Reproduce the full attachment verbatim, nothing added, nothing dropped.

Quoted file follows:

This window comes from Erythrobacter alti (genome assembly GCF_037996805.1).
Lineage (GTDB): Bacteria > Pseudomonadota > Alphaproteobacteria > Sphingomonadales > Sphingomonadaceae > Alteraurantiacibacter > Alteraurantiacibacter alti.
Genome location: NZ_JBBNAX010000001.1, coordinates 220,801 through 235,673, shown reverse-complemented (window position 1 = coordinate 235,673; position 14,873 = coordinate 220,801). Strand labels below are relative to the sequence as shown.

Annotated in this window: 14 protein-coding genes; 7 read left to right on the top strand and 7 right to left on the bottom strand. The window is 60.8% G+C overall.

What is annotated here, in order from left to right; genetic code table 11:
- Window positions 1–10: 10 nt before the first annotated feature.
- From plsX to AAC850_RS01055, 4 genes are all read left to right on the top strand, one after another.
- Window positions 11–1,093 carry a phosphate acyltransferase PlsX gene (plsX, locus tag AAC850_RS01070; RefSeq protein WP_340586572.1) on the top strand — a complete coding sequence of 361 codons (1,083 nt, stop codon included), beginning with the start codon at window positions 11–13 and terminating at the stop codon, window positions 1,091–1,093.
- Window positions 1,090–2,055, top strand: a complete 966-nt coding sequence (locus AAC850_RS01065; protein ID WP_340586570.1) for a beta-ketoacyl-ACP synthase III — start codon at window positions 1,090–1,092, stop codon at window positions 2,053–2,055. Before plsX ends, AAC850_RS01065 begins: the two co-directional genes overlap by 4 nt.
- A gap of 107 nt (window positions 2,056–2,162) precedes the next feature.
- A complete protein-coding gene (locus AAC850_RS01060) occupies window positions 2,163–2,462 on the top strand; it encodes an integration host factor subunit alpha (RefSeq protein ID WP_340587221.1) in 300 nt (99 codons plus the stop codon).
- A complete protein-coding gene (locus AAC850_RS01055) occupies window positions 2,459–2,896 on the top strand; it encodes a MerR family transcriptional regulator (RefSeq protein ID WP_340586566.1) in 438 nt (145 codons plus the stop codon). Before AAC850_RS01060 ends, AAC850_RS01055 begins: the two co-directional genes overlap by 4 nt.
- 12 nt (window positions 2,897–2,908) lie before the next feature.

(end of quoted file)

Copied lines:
This window comes from Erythrobacter alti (genome assembly GCF_037996805.1).
Lineage (GTDB): Bacteria > Pseudomonadota > Alphaproteobacteria > Sphingomonadales > Sphingomonadaceae > Alteraurantiacibacter > Alteraurantiacibacter alti.
Genome location: NZ_JBBNAX010000001.1, coordinates 220,801 through 235,673, shown reverse-complemented (window position 1 = coordinate 235,673; position 14,873 = coordinate 220,801). Strand labels below are relative to the sequence as shown.

Annotated in this window: 14 protein-coding genes; 7 read left to right on the top strand and 7 right to left on the bottom strand. The window is 60.8% G+C overall.

What is annotated here, in order from left to right; genetic code table 11:
- Window positions 1–10: 10 nt before the first annotated feature.
- From plsX to AAC850_RS01055, 4 genes are all read left to right on the top strand, one after another.
- Window positions 11–1,093 carry a phosphate acyltransferase PlsX gene (plsX, locus tag AAC850_RS01070; RefSeq protein WP_340586572.1) on the top strand — a complete coding sequence of 361 codons (1,083 nt, stop codon included), beginning with the start codon at window positions 11–13 and terminating at the stop codon, window positions 1,091–1,093.
- Window positions 1,090–2,055, top strand: a complete 966-nt coding sequence (locus AAC850_RS01065; protein ID WP_340586570.1) for a beta-ketoacyl-ACP synthase III — start codon at window positions 1,090–1,092, stop codon at window positions 2,053–2,055. Before plsX ends, AAC850_RS01065 begins: the two co-directional genes overlap by 4 nt.
- A gap of 107 nt (window positions 2,056–2,162) precedes the next feature.
- A complete protein-coding gene (locus AAC850_RS01060) occupies window positions 2,163–2,462 on the top strand; it encodes an integration host factor subunit alpha (RefSeq protein ID WP_340587221.1) in 300 nt (99 codons plus the stop codon).
- A complete protein-coding gene (locus AAC850_RS01055) occupies window positions 2,459–2,896 on the top strand; it encodes a MerR family transcriptional regulator (RefSeq protein ID WP_340586566.1) in 438 nt (145 codons plus the stop codon). Before AAC850_RS01060 ends, AAC850_RS01055 begins: the two co-directional genes overlap by 4 nt.
- 12 nt (window positions 2,897–2,908) lie before the next feature.